Gala attendees watch a video of Congressman Eric Swallwell speak on the floor of the House about the Alameda County Family Justice Center.

Recent Cases Involving Children:


People v. James Timothy McCarthy On February 15, 2013, a jury convicted James Timothy McCarthy of thirteen counts of continuous sexual abuse, aggravated sexual assault and rape of a minor under the age of 14. The defendant is expected to be sentenced to a life term in prison on March 18, 2013. The prosecutor was DDA Casey Bates. 


People v. Edward Leite On February 6, 2013, Edward Leite was convicted by a jury of one count of sexual intercourse with a child 10-years old or younger, four counts of lewd and lascivious acts against a child 14-years of age or younger, and one count of possession or control of child pornography. On October 30, 2010, Jane Doe's mother allowed the defendant to take her 7-year old daughter to a Halloween party. After the party, the Defendant sexually molested the little girl causing injury to her privates. When Jane Doe's mother returned to the house the little girl disclosed her injury, and the police were called and the defendant arrested. A search of the defendant's home recovered DVDs  filmed by the Defendant, showing footage of Jane Doe and John Doe, another child, engaged in sexual contact. Alameda Sheriff's Crime lab found almost 200 child porn videos and photographs on defendant's two computers. Defendant Leite will face a prison term of 75 years to life when he is sentenced. The prosecutor was DDA Jimmie Wilson.


People v. Walter Meek Jr. On January 14, 2013, Walter Meek Jr. was convicted of one count of sexual penetration of a child 10 years old or younger, and two counts of lewd and lascivious act against a child 14 years of age or younger. Sometime during early April 2010, Jane Doe One and Jane Doe Two, 5-year old twins, were staying with a family friend. Defendant Meek, a registered sex offender, and his then-girlfriend asked if they could take the children on a play-date to play with Meek's twin nephews. Defendant did not disclose his sex offender status to the friend (a status he earned for sexually assaulting his then 4-year old cousin.) The four eventually went to his girlfriend's Hayward home, where he molested and sexually assaulted each twin separately, and forced his girlfriend to perform sexual acts with him as one of the children looked on. The defendant's girlfriend testified against him in court. Defendant Meek faces a minimum sentence of 60 years to life in prison. The prosecutor was DDA Jimmie Wilson.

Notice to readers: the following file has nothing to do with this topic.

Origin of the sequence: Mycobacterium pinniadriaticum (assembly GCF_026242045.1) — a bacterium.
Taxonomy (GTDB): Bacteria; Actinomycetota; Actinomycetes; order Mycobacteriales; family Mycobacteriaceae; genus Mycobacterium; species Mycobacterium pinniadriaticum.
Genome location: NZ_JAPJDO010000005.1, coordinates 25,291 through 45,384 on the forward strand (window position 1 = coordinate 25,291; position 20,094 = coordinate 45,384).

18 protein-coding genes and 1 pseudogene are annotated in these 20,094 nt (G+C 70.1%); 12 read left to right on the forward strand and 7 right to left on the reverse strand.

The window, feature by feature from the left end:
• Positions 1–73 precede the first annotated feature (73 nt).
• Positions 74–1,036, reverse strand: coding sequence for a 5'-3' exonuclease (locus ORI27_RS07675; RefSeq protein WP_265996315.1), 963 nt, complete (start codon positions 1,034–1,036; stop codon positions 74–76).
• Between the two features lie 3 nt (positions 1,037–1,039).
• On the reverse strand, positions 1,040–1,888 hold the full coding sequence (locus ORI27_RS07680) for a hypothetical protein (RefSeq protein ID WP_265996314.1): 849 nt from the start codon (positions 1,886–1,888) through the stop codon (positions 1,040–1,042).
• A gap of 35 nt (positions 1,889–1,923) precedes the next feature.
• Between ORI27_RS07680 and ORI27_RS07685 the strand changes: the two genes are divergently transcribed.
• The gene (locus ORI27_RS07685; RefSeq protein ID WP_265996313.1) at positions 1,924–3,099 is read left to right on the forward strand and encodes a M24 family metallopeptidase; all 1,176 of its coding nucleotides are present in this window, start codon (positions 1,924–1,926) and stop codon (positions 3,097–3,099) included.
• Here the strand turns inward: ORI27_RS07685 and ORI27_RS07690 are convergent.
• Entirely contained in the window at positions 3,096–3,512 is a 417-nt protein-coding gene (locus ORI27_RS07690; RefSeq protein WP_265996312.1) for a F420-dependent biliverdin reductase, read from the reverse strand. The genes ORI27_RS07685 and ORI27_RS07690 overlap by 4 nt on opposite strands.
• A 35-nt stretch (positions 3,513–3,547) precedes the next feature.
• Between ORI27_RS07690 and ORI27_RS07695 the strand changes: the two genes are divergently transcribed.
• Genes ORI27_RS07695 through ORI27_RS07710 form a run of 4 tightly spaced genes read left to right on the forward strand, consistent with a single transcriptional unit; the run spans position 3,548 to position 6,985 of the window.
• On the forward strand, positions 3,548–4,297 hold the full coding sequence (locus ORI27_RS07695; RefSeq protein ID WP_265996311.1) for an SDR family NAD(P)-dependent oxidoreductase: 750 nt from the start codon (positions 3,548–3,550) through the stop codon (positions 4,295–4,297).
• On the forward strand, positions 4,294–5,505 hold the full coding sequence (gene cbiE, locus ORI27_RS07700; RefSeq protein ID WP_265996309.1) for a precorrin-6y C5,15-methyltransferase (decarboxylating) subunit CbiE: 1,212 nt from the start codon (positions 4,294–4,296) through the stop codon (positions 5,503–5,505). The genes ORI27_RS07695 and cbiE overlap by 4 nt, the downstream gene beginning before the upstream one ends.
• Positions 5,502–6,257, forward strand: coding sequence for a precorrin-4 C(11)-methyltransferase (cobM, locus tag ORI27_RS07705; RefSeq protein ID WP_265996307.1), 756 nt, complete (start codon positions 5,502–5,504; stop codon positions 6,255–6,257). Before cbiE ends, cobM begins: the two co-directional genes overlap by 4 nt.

Local Focus: Black History Month in Oakland
Each month the Alameda County DA's Office highlights an exciting piece of news from one of the local communities that make up Alameda County. This month's Local Focus: Oakland.

Since its official establishment in 1976, Black History Month has been a time for Americans to study and celebrate the vitally important contributions that African Americans have made to our nation's history. Oakland celebrated with a variety of educational and cultural events designed to edify and enrich.


Walking Tours - Did you know that there are free walking tours of Oakland every Wednesday and Saturday morning May-October? It's true! For Black History Month, Oakland Walking Tours extended its operations into the month of February when it offered its New Era/New Politics tour. The 90-minute tour takes walkers through downtown Oakland, highlighting places where African American leaders made history. The New Era/ New Politics tour will be offered again, along with a host of other tours, when the program starts up in May. See oaklandnet.com/walkingtours for tour details.


 For the second consecutive year, students from the Ile Omode school won the elementary, middle school, and high school divisions of the annual Dr. Carter G. Wilson Black History Bowl. Named for the historian who initiated Black History Week in 1926 (which would become Black History Month some 50 years later) the Black History Bowl is an annual academic competition amongst schools in Oakland. This year's event was held at Frick Middle School.  Congratulations to all the students and educators who participated!


Pen Harshaw at the online newspaper Oakland North put together this video from Ile Omode's Ancestor Day celebration. We hope you enjoy it as much as we did. 


Recent Verdicts  

For a full description of all felony and misdemeanor verdicts please visit our website.

Our Office Responds to Gun Violence
Announcing Our New Podcast
Violence Against Women Act Reauthorized
ACFJC Annual One Gala
Oakland Celebrates Black History Month
Recent Verdicts